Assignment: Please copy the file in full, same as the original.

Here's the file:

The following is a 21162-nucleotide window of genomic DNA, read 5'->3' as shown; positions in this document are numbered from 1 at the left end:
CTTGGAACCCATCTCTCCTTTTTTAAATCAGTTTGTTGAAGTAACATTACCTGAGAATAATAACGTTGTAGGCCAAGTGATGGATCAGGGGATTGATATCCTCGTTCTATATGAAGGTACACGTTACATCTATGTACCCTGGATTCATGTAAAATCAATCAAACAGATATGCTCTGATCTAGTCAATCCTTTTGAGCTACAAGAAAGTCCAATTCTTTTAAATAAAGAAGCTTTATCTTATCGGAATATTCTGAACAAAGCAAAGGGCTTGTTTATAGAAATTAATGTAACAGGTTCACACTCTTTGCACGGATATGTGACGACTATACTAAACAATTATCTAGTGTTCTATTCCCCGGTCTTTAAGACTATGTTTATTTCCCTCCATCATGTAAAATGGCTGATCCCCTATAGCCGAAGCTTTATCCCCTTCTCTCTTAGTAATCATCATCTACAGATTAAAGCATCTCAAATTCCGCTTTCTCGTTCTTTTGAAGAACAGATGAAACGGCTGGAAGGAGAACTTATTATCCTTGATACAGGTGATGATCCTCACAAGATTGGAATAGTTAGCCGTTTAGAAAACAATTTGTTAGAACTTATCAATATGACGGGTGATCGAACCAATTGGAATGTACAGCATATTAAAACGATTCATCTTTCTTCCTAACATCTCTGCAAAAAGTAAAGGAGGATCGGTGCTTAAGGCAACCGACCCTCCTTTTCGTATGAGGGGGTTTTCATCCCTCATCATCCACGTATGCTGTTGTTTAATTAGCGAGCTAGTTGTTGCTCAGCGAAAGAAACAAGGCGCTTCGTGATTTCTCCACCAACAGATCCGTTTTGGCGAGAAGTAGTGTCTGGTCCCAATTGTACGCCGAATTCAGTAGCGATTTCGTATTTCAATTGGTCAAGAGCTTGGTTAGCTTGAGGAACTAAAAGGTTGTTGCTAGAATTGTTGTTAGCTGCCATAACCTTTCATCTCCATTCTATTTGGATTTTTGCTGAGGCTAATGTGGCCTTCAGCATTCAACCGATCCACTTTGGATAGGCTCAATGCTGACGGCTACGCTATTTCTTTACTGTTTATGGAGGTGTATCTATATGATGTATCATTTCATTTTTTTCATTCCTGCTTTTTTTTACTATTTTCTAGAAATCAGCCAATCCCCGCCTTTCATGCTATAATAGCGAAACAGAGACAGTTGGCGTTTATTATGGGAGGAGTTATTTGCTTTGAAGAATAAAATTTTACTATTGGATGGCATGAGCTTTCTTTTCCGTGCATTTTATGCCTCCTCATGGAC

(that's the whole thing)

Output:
The following is a 21162-nucleotide window of genomic DNA, read 5'->3' as shown; positions in this document are numbered from 1 at the left end:
CTTGGAACCCATCTCTCCTTTTTTAAATCAGTTTGTTGAAGTAACATTACCTGAGAATAATAACGTTGTAGGCCAAGTGATGGATCAGGGGATTGATATCCTCGTTCTATATGAAGGTACACGTTACATCTATGTACCCTGGATTCATGTAAAATCAATCAAACAGATATGCTCTGATCTAGTCAATCCTTTTGAGCTACAAGAAAGTCCAATTCTTTTAAATAAAGAAGCTTTATCTTATCGGAATATTCTGAACAAAGCAAAGGGCTTGTTTATAGAAATTAATGTAACAGGTTCACACTCTTTGCACGGATATGTGACGACTATACTAAACAATTATCTAGTGTTCTATTCCCCGGTCTTTAAGACTATGTTTATTTCCCTCCATCATGTAAAATGGCTGATCCCCTATAGCCGAAGCTTTATCCCCTTCTCTCTTAGTAATCATCATCTACAGATTAAAGCATCTCAAATTCCGCTTTCTCGTTCTTTTGAAGAACAGATGAAACGGCTGGAAGGAGAACTTATTATCCTTGATACAGGTGATGATCCTCACAAGATTGGAATAGTTAGCCGTTTAGAAAACAATTTGTTAGAACTTATCAATATGACGGGTGATCGAACCAATTGGAATGTACAGCATATTAAAACGATTCATCTTTCTTCCTAACATCTCTGCAAAAAGTAAAGGAGGATCGGTGCTTAAGGCAACCGACCCTCCTTTTCGTATGAGGGGGTTTTCATCCCTCATCATCCACGTATGCTGTTGTTTAATTAGCGAGCTAGTTGTTGCTCAGCGAAAGAAACAAGGCGCTTCGTGATTTCTCCACCAACAGATCCGTTTTGGCGAGAAGTAGTGTCTGGTCCCAATTGTACGCCGAATTCAGTAGCGATTTCGTATTTCAATTGGTCAAGAGCTTGGTTAGCTTGAGGAACTAAAAGGTTGTTGCTAGAATTGTTGTTAGCTGCCATAACCTTTCATCTCCATTCTATTTGGATTTTTGCTGAGGCTAATGTGGCCTTCAGCATTCAACCGATCCACTTTGGATAGGCTCAATGCTGACGGCTACGCTATTTCTTTACTGTTTATGGAGGTGTATCTATATGATGTATCATTTCATTTTTTTCATTCCTGCTTTTTTTTACTATTTTCTAGAAATCAGCCAATCCCCGCCTTTCATGCTATAATAGCGAAACAGAGACAGTTGGCGTTTATTATGGGAGGAGTTATTTGCTTTGAAGAATAAAATTTTACTATTGGATGGCATGAGCTTTCTTTTCCGTGCATTTTATGCCTCCTCATGGAC